Coming up for Jardine is a lot of new work and much more discovery. She is participating in "Feminism Today," a group exhibition at monOrchid that will have a First Friday reception on March 6. Her research into the state of feminism today led her to discover that for some, feminism is a negative word. "I cannot imagine that feminism is a bad word," Jardine says. The work that she will be presenting in March will utilize her found trash in a new way and get at the essence of feminism. Jardine will present her objects with that concept in mind that people are gendered at birth and forced into roles, having the viewer interact and impose a gender upon the object.

Tell us about your work in haiku format. light touch, thinking "ha!" life is funny, isn't it? we use way too much

What artist(s) are you really into right now? Lots! Thanks to you, Adrien Piper; globally: Mark Dion, Pascale Marthine Tayou, Mira Schendel, Petrit Halilaj, Isidora Correa, Miguel Palma, and more! Locally there are so many as well but I don't want to name names in case I insult someone for not including them.

What are you reading? The latest translation of Simon de Beauvior's The Second Sex, One More Thing by B. J. Novak, and REWORK by Jason Fried and David Heinemeier Hansson.

What's the last TV show, film, or video you watched? I watch a ton of TV -- or listen to it at least -- while working around the house and in the studio.

It's mostly trashy murder mystery stuff on ID. The last film I saw in the theater was The Imitation Game and right now I have playing in the background The Nun's Story. When I have time to actually sit down to watch something it is a documentary. I love, love, love all types of documentaries, especially those by Errol Morris and Werner Herzog.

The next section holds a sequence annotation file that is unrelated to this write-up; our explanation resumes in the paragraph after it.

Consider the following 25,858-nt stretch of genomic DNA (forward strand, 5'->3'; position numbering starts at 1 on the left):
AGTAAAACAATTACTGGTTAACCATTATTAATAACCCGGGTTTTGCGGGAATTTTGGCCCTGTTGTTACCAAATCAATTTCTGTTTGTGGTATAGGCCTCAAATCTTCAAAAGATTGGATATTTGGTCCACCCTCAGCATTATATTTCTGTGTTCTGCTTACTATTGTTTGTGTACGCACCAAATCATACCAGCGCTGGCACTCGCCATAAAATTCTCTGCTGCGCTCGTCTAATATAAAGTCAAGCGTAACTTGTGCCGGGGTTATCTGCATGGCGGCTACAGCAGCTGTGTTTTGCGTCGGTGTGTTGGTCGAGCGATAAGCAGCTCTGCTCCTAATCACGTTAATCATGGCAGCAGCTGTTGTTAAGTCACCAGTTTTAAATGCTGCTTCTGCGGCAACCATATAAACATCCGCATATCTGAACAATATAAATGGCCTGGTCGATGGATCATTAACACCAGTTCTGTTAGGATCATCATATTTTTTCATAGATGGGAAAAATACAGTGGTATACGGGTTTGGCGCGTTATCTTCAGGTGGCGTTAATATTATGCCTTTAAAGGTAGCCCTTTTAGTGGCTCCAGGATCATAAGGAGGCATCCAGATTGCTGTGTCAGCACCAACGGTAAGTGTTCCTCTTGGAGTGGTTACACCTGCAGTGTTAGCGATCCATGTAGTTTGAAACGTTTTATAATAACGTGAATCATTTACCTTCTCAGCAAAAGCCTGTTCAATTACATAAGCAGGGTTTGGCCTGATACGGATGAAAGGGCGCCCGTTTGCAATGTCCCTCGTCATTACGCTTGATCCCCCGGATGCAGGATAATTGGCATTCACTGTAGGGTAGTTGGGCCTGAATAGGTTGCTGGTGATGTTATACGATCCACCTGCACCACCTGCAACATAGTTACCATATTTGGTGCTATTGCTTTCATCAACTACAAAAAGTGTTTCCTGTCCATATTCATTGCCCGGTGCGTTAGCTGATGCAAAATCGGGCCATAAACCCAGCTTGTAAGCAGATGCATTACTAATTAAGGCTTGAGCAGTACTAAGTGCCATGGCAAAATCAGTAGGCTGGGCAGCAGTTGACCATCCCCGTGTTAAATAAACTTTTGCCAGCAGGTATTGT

If you could collaborate with any artist, alive or dead, who would it be and why? I don't think of myself as a good team player, so I've never considered pursuing a collaboration.

What was the last exhibition you saw and what did you think of it? The last exhibition I saw was "Zona MACA" in Mexico City. It's the largest art fair of Latin American contemporary art and it was my first art fair. I found it odd that one would walk through such a crass, commercial environment (a huge convention and exhibition center) to look at art installations, but it worked; I forgot where I was while in there. I appreciated being introduced to lots of new work and being able to discuss things with the gallery representatives.

Jeff Koons or Marina Abramović and why? Both! Because they make me think.

What's the best advice you've ever received? I'm an Aries, I don't think we take advice! There have been bits here and there, but none that are big enough to get special billing.

What are you currently working on? I am working on my performance piece for Canal Convergence as well as a piece for Nicole Royse's "Feminism Today" show at monOrchid.

What's your most valued tool as an artist? Myself, or more specifically, my mind and its amazing ability to surprise me.

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Mikey Estes
Contact: Mikey Estes